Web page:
When a U.S. presidential candidate goes on a world tour, it is not for better understanding of the world’s problems. It is about the election. This is crucial to understand when weighing up Mitt Romney’s current foreign trip from the American point of view. For Barack Obama in 2008, the people who listened to him in the shadow of the Victory Column in Berlin were merely a backdrop. His speech was not directed at the Germans.

So Mitt Romney will be able to cope with irritating his British hosts with a critical comment about the chaotic organization of the Olympics. Naturally, the U.S. press reported the blunder with as much relish as they explored the question of whether Romney’s wife Ann sending one of her horses to the Olympics dressage competition would further intensify Romney’s image as super-rich and divorced from the real world.

Yet those are the headlines for the summer season, because the average American voter is too concerned with his own economic problems to feel unsettled that the British tabloid press was stirred up. Romney’s world tour was no road show for the broad U.S. public, which is rather disinterested in world politics. Central foreign policy topics were put aside from the outset. Contrary to initial rumors of a visit to Germany, Romney didn’t visit any Euro country. He also avoided the trouble spot of Afghanistan.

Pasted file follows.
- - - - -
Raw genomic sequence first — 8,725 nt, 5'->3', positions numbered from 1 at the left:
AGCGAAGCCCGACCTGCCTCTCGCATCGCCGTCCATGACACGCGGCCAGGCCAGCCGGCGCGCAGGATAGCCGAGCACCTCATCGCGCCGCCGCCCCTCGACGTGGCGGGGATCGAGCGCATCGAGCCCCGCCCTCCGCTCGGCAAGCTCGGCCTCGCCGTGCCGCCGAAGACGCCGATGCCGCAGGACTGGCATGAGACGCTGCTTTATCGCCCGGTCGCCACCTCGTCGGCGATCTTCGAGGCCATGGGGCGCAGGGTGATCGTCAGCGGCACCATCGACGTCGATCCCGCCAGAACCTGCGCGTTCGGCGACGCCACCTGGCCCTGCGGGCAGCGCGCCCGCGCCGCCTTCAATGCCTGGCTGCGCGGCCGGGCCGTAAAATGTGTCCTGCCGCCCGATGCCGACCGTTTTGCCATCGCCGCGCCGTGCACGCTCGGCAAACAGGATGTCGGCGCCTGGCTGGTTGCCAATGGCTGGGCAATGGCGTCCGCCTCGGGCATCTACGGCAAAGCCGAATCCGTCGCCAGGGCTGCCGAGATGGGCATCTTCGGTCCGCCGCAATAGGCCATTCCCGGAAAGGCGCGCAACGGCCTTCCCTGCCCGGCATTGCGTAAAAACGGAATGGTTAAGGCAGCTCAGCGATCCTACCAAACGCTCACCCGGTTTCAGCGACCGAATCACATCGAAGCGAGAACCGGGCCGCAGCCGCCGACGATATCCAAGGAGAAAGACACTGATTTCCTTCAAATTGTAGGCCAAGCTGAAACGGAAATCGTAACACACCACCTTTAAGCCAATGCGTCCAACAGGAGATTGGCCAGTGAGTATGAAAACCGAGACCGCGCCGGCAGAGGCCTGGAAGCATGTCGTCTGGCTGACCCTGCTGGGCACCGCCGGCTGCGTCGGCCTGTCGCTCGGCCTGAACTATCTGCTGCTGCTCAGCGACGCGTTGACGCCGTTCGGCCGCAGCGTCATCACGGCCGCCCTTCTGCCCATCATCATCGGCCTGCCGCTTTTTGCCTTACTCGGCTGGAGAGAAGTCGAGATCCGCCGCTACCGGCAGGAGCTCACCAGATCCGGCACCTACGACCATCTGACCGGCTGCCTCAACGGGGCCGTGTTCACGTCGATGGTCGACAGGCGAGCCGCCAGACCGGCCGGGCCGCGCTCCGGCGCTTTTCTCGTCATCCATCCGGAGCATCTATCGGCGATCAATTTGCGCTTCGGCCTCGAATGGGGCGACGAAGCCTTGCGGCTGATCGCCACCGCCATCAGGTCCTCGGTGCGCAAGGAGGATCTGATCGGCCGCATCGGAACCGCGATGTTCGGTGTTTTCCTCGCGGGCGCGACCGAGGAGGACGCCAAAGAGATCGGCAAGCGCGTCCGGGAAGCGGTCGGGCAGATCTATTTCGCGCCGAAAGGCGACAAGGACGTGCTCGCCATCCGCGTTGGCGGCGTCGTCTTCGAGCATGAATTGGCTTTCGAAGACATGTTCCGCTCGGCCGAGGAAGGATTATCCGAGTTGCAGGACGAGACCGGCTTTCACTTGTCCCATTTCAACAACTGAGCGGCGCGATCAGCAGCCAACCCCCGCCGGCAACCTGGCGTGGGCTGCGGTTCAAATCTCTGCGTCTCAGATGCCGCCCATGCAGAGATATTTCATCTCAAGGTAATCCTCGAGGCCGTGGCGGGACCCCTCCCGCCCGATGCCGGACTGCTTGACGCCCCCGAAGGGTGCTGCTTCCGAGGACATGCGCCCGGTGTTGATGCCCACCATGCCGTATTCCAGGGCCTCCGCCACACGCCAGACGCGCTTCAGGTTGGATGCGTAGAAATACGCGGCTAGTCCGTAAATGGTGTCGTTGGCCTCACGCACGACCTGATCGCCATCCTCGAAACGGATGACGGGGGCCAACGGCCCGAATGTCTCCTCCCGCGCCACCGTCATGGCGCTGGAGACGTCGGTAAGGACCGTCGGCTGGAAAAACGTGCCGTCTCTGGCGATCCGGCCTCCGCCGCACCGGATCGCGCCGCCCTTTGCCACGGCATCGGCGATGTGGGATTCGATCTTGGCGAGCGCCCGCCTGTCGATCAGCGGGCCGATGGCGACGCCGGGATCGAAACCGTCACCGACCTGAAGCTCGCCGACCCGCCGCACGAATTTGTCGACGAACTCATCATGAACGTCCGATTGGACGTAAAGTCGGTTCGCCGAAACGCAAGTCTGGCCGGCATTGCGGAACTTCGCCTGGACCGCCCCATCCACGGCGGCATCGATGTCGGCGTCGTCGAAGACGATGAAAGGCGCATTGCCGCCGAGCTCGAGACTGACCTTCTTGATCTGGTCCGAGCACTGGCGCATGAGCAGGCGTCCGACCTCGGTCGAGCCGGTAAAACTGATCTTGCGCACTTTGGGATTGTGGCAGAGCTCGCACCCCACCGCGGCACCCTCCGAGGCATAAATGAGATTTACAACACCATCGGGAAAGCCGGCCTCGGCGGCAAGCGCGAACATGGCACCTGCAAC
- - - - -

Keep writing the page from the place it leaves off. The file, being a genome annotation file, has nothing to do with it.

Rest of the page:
The initially snappy talk of the Republican on Afghanistan has quickly put off the mostly war-weary voters.

“But once the incendiary flourishes are stripped away, the actual foreign policy differences between the two seem more a matter of degree and tone than the articulation of a profound debate about the course of America in the world today,” wrote “The New York Times” over the weekend.

The trip was planned with Romney’s typical manager-pragmatism. Even the visit to Great Britain paid off in spite of the gaffes. At a fundraising event, the Republican collected many campaign contributions from Americans living in London.

Romney had a specific audience in mind in Israel and Poland as well. Barack Obama’s clumsy attempts to move the Israeli allies to more concessions to the Palestinians at the beginning of his term of office have not been forgotten by Jewish voters. Even more important for Romney is demonstrating to the center of the Republican grassroots that he is in line. Christian fundamentalists in the U.S. have long been skeptical of the Mormon Romney. The religiously-motivated, rock-solid support of Israel is a must for them.

Poland is last on the agenda, scheduled for Monday and Tuesday, because crucial states, mostly in the Midwest, have a large number of voters of Polish heritage. Obama offers an open flank here because the discussion of a new defense system against nuclear weapons has been viewed unfavorably in Poland. The U.S. President reportedly gave in to Russian demands too early in the conflict about this system. For the broad U.S. public, that is not a hot topic. For the aforementioned voting group of Polish heritage, Romney hopes it is.